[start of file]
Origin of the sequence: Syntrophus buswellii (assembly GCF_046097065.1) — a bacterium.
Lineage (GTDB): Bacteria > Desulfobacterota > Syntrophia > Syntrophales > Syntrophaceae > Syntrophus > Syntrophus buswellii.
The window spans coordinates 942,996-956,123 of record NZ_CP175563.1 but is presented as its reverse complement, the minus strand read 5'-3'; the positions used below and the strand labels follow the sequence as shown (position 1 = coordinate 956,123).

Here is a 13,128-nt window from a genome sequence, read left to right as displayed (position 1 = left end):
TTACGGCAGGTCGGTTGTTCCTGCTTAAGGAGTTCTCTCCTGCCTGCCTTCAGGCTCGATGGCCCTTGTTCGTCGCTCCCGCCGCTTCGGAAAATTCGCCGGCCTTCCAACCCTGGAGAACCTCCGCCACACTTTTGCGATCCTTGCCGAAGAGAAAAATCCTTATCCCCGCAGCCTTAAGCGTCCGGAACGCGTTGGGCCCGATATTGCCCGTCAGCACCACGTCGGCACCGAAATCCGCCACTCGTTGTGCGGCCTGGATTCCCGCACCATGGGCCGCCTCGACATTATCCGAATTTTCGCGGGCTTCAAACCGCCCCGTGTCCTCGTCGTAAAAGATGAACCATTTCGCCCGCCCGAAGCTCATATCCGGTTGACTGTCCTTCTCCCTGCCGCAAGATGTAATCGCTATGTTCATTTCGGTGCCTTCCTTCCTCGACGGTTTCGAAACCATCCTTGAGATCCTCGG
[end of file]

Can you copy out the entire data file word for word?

Origin of the sequence: Syntrophus buswellii (assembly GCF_046097065.1) — a bacterium.
Lineage (GTDB): Bacteria > Desulfobacterota > Syntrophia > Syntrophales > Syntrophaceae > Syntrophus > Syntrophus buswellii.
The window spans coordinates 942,996-956,123 of record NZ_CP175563.1 but is presented as its reverse complement, the minus strand read 5'-3'; the positions used below and the strand labels follow the sequence as shown (position 1 = coordinate 956,123).

Here is a 13,128-nt window from a genome sequence, read left to right as displayed (position 1 = left end):
TTACGGCAGGTCGGTTGTTCCTGCTTAAGGAGTTCTCTCCTGCCTGCCTTCAGGCTCGATGGCCCTTGTTCGTCGCTCCCGCCGCTTCGGAAAATTCGCCGGCCTTCCAACCCTGGAGAACCTCCGCCACACTTTTGCGATCCTTGCCGAAGAGAAAAATCCTTATCCCCGCAGCCTTAAGCGTCCGGAACGCGTTGGGCCCGATATTGCCCGTCAGCACCACGTCGGCACCGAAATCCGCCACTCGTTGTGCGGCCTGGATTCCCGCACCATGGGCCGCCTCGACATTATCCGAATTTTCGCGGGCTTCAAACCGCCCCGTGTCCTCGTCGTAAAAGATGAACCATTTCGCCCGCCCGAAGCTCATATCCGGTTGACTGTCCTTCTCCCTGCCGCAAGATGTAATCGCTATGTTCATTTCGGTGCCTTCCTTCCTCGACGGTTTCGAAACCATCCTTGAGATCCTCGG